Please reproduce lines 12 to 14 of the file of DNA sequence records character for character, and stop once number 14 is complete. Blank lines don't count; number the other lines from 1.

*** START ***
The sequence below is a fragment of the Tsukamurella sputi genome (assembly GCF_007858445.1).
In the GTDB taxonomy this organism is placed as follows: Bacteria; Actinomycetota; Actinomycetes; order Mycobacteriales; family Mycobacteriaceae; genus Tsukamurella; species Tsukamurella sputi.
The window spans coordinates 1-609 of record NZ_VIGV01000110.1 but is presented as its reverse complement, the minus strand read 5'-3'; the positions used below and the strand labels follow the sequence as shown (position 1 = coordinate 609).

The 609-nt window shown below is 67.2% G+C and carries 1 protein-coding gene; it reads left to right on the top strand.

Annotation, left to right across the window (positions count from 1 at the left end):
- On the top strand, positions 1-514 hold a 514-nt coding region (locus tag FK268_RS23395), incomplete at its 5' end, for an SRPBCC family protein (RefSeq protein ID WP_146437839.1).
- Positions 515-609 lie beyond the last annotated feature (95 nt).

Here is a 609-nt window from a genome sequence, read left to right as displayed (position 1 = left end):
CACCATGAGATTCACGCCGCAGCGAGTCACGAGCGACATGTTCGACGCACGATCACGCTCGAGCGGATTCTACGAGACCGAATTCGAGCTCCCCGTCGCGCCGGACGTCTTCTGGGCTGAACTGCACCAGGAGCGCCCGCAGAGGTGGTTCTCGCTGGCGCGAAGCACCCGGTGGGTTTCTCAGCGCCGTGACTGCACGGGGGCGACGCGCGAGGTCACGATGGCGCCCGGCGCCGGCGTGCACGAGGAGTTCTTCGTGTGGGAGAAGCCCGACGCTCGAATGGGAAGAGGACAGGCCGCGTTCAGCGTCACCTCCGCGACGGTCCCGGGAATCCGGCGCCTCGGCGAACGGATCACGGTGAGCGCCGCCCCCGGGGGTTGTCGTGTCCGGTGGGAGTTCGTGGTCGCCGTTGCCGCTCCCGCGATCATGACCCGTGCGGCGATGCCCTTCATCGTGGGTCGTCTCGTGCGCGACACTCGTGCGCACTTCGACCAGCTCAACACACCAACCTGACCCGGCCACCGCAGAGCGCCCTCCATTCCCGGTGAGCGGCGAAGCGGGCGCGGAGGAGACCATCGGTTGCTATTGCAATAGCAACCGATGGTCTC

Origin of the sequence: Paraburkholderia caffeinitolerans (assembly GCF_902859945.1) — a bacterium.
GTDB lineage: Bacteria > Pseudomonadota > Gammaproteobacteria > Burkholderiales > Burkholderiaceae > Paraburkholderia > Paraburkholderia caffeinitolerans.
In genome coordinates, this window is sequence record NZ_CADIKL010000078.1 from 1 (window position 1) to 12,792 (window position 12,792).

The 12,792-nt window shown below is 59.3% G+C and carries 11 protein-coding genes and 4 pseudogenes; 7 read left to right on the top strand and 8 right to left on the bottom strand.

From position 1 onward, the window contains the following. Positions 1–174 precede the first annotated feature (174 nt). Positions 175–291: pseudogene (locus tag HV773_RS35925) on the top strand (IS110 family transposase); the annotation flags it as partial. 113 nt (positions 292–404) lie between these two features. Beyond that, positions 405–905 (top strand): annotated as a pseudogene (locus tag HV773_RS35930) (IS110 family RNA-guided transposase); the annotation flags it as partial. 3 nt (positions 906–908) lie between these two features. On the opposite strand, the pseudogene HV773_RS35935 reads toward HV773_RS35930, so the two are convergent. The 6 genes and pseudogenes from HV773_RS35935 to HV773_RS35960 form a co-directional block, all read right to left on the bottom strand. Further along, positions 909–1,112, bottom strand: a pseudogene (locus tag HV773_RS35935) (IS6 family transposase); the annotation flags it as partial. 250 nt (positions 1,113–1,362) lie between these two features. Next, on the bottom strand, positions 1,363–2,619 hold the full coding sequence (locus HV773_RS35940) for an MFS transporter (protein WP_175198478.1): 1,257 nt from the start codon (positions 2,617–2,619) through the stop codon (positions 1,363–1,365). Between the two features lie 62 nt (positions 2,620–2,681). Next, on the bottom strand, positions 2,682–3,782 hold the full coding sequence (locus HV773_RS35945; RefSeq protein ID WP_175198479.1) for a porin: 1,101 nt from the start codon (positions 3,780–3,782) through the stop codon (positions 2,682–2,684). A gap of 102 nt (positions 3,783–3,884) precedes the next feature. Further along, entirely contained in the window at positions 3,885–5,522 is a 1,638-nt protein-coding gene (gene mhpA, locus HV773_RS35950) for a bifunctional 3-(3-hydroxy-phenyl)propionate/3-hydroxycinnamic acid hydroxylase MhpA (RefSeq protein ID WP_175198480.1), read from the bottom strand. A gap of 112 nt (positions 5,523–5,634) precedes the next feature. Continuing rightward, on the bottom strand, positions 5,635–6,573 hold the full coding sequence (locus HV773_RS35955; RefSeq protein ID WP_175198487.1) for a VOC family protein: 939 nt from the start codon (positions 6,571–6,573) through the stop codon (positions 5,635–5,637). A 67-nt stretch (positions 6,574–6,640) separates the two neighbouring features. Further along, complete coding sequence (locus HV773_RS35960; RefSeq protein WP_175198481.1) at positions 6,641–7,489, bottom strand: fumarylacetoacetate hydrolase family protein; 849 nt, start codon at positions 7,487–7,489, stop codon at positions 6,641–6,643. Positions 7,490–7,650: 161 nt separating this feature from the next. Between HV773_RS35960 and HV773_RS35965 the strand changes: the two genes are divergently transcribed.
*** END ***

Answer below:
In genome coordinates, this window is sequence record NZ_CADIKL010000078.1 from 1 (window position 1) to 12,792 (window position 12,792).

The 12,792-nt window shown below is 59.3% G+C and carries 11 protein-coding genes and 4 pseudogenes; 7 read left to right on the top strand and 8 right to left on the bottom strand.

From position 1 onward, the window contains the following. Positions 1–174 precede the first annotated feature (174 nt). Positions 175–291: pseudogene (locus tag HV773_RS35925) on the top strand (IS110 family transposase); the annotation flags it as partial. 113 nt (positions 292–404) lie between these two features. Beyond that, positions 405–905 (top strand): annotated as a pseudogene (locus tag HV773_RS35930) (IS110 family RNA-guided transposase); the annotation flags it as partial. 3 nt (positions 906–908) lie between these two features. On the opposite strand, the pseudogene HV773_RS35935 reads toward HV773_RS35930, so the two are convergent. The 6 genes and pseudogenes from HV773_RS35935 to HV773_RS35960 form a co-directional block, all read right to left on the bottom strand. Further along, positions 909–1,112, bottom strand: a pseudogene (locus tag HV773_RS35935) (IS6 family transposase); the annotation flags it as partial. 250 nt (positions 1,113–1,362) lie between these two features. Next, on the bottom strand, positions 1,363–2,619 hold the full coding sequence (locus HV773_RS35940) for an MFS transporter (protein WP_175198478.1): 1,257 nt from the start codon (positions 2,617–2,619) through the stop codon (positions 1,363–1,365). Between the two features lie 62 nt (positions 2,620–2,681). Next, on the bottom strand, positions 2,682–3,782 hold the full coding sequence (locus HV773_RS35945; RefSeq protein ID WP_175198479.1) for a porin: 1,101 nt from the start codon (positions 3,780–3,782) through the stop codon (positions 2,682–2,684). A gap of 102 nt (positions 3,783–3,884) precedes the next feature. Further along, entirely contained in the window at positions 3,885–5,522 is a 1,638-nt protein-coding gene (gene mhpA, locus HV773_RS35950) for a bifunctional 3-(3-hydroxy-phenyl)propionate/3-hydroxycinnamic acid hydroxylase MhpA (RefSeq protein ID WP_175198480.1), read from the bottom strand. A gap of 112 nt (positions 5,523–5,634) precedes the next feature. Continuing rightward, on the bottom strand, positions 5,635–6,573 hold the full coding sequence (locus HV773_RS35955; RefSeq protein ID WP_175198487.1) for a VOC family protein: 939 nt from the start codon (positions 6,571–6,573) through the stop codon (positions 5,635–5,637). A 67-nt stretch (positions 6,574–6,640) separates the two neighbouring features. Further along, complete coding sequence (locus HV773_RS35960; RefSeq protein WP_175198481.1) at positions 6,641–7,489, bottom strand: fumarylacetoacetate hydrolase family protein; 849 nt, start codon at positions 7,487–7,489, stop codon at positions 6,641–6,643. Positions 7,490–7,650: 161 nt separating this feature from the next. Between HV773_RS35960 and HV773_RS35965 the strand changes: the two genes are divergently transcribed.